Quick facts about Neptune
Quick Facts about Neptune. Image credit Space.com
A view of Neptune

Neptune is the eighth planet of our solar system, named for the Roman god of the sea for its blue color. After Uranus was discovered, observers used Newtonian physics to predict another planet orbiting farther out. French astronomer Urbaine Le Verrier and English astronomer John Couche Adams used the mathematical models of the time to predict this theoretical eighth planet’s position and two astronomers named Johann Galle and Heinrich d’Arrest used these calculations to find Neptune within a degree of its predicted position. This led to a dispute between England and France over who deserved the credit for the discovery, which was eventually settled by giving both Le Verrier and Adams the credit.

A Presentation on The Planet Neptune

Neptune by the Numbers

  • Period of Rotation: 16.11 hours
  • Orbital Period: 164.79 Earth Years
  • Diameter At Equator: 49,500 kilometers
  • Mass: 1.030 X 10^26 kilograms
  • Average Distance from Sun: 4.504 X 10^9 kilometers (30.06 AU)
  • Number of Moons: 13 known moons
  • Gravity: 1.19 G
  • Escape Velocity: 25 km/s
  • Average Temperature: 73 K (-200 C, -382 F)

More About Neptune

Interior layers of Neptune
The Interior Layers of Neptune. Image credit NASA

Neptune’s atmosphere is made up with 80% hydrogen and 19% helium with traces of methane, which gives it the familiar blue-green color that influenced its naming for the god of the sea. Interesting features include the Great Dark Spot, a giant storm not very different from the Great Red Spot on Jupiter. The Great Dark Spot will sometimes disappear and then reappear. Neptune also features high-speed winds that blow in the direction opposite to its rotation.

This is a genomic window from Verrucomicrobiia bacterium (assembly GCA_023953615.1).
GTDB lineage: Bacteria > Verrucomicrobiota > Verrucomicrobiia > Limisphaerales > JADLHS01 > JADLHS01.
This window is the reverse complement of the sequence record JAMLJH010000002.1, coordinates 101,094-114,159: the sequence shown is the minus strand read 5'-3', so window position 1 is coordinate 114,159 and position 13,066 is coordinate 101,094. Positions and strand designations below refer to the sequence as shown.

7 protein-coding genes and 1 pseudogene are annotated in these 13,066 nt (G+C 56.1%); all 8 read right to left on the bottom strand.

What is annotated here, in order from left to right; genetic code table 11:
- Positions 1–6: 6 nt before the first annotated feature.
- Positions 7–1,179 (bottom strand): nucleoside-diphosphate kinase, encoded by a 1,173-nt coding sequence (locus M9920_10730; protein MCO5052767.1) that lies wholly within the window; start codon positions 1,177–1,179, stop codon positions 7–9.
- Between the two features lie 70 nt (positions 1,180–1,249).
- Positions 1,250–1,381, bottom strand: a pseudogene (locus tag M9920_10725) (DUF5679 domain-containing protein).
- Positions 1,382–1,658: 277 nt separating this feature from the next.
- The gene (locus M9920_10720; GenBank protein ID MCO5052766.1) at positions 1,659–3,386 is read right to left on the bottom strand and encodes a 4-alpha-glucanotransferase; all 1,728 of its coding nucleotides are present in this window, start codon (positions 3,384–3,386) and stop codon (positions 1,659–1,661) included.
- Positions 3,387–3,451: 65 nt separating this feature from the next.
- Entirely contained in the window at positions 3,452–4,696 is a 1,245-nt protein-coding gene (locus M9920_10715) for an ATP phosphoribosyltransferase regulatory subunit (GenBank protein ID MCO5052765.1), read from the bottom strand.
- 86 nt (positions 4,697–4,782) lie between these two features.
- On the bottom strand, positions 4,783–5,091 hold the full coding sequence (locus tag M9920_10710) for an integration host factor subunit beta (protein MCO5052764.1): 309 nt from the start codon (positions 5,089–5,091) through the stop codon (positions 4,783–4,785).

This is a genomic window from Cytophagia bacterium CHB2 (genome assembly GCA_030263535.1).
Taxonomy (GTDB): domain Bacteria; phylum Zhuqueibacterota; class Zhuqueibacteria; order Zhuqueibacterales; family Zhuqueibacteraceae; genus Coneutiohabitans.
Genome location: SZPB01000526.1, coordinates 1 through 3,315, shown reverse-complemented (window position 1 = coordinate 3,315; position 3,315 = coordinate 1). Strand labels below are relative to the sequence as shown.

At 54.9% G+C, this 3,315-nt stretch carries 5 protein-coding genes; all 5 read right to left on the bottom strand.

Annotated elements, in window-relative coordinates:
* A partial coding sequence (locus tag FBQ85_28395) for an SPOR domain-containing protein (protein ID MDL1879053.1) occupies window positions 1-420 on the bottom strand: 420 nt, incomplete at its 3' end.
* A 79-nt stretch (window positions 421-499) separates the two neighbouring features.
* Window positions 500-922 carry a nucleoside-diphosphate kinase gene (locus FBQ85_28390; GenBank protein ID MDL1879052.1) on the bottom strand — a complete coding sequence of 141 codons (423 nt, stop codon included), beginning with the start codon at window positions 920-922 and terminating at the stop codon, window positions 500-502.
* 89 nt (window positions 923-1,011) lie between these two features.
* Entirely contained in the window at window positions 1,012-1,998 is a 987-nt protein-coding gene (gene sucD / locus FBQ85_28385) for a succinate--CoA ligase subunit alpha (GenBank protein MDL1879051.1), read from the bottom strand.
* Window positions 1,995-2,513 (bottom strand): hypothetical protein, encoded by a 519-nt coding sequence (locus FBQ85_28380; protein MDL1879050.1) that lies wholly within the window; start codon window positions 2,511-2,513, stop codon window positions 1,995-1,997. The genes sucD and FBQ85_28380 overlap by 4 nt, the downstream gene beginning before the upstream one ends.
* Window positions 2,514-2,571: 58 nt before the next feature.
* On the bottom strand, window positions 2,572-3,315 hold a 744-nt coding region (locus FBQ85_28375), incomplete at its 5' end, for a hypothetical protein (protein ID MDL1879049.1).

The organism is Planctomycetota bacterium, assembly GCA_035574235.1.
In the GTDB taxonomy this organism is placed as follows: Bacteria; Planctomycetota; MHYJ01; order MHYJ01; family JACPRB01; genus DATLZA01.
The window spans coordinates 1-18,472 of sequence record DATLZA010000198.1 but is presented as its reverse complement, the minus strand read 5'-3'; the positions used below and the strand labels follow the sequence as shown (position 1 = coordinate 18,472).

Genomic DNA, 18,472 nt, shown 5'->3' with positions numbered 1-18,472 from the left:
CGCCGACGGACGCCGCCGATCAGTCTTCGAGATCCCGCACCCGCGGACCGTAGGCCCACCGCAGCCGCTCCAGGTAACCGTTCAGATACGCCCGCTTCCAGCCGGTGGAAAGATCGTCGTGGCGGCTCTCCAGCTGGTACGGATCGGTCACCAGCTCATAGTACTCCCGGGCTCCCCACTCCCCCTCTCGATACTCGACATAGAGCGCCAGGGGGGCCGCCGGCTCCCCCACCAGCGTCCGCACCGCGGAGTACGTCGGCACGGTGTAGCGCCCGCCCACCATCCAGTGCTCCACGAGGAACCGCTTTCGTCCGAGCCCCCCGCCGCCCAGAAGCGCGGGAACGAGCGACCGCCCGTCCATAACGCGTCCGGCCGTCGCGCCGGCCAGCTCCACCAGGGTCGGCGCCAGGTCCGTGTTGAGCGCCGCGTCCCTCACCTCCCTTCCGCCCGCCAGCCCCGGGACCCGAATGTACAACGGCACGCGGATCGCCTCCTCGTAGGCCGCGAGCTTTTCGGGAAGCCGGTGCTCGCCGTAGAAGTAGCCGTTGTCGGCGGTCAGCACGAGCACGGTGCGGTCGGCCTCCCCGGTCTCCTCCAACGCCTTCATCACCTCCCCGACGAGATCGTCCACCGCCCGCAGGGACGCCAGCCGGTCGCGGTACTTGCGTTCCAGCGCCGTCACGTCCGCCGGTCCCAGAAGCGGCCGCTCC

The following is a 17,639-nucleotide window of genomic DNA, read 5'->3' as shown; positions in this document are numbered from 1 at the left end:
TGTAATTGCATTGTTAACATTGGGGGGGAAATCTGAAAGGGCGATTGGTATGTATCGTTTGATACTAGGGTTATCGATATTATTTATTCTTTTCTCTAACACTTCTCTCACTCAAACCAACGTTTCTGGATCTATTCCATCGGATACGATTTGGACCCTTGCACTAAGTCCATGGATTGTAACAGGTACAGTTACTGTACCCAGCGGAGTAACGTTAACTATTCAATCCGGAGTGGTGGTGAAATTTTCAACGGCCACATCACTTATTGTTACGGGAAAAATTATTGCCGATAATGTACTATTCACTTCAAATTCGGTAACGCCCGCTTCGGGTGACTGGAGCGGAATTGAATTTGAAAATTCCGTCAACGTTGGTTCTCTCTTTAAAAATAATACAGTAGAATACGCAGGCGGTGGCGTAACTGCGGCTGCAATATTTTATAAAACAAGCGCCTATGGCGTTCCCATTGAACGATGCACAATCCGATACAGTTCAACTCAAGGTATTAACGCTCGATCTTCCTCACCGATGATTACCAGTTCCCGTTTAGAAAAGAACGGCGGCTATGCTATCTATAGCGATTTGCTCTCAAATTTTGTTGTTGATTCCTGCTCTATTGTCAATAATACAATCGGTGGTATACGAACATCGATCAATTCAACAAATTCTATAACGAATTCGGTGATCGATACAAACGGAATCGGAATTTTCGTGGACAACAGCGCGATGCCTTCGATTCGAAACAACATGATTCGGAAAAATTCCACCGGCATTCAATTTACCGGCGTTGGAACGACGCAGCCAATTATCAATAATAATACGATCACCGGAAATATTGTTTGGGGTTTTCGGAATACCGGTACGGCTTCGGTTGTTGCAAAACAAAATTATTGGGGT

Under the atmosphere, pressures on Neptune reach the point where they create a slushy ice and rock layer. Under that is a solid heavy-element core. Neptune radiates more heat than is absorbed by the sun, suggesting radioactivity in the minerals forming its core.

When Voyager 2 flew past Neptune in 1989, it confirmed astronomers’ suspicion of rings. They are dustier than Uranus’s rings and astronomers believe that Neptune’s moons influence and also contribute to the rings by shedding debris when they collide with other objects.

Neptune’s Moons

Relative distances of the moons from Neptune. Image credit Astronomy Matters
Relative distances of the moons from Neptune. Image credit Astronomy Matters

Triton was the first of Neptune’s moons to be discovered. William Lassell, one of England’s top 19th-century astronomy hobbyists, first observed it on 10 October 1847. Triton is the largest of Neptune’s moons and has a nearly circular retrograde orbit. Features include a crust that shows signs of having been geologically active in the relatively recent past and active geysers that may be powered by internal heat.

Nereid was the second moon to be discovered for the simple reason that it was the only other one of Neptune’s moons that was visible to telescopes of the time. It has a highly eccentric orbit and takes almost an Earth year to complete one orbit. It was named for the sea-nymphs of Greek mythology.

Proteus was missed because it is too dark and too close to Neptune for most Earth-based telescopes. It is the second largest of Neptune’s moons but doesn’t have enough mass to form a near-perfect sphere like our moon. It was discovered by the Voyager 2 probe and was named for a shape-changing sea god of Greek mythology.

Naiad is a small potato-shaped satellite that, like many of Neptune’s smaller moons, may be a remnant of a larger satellite that was torn apart by the upheaval when Neptune captured Triton. It was the last moon to be discovered by Voyager 2.

Voyager 2 Flyby

Voyager 2 is the only interplanetary probe that has encountered Neptune and flew past in 1989.

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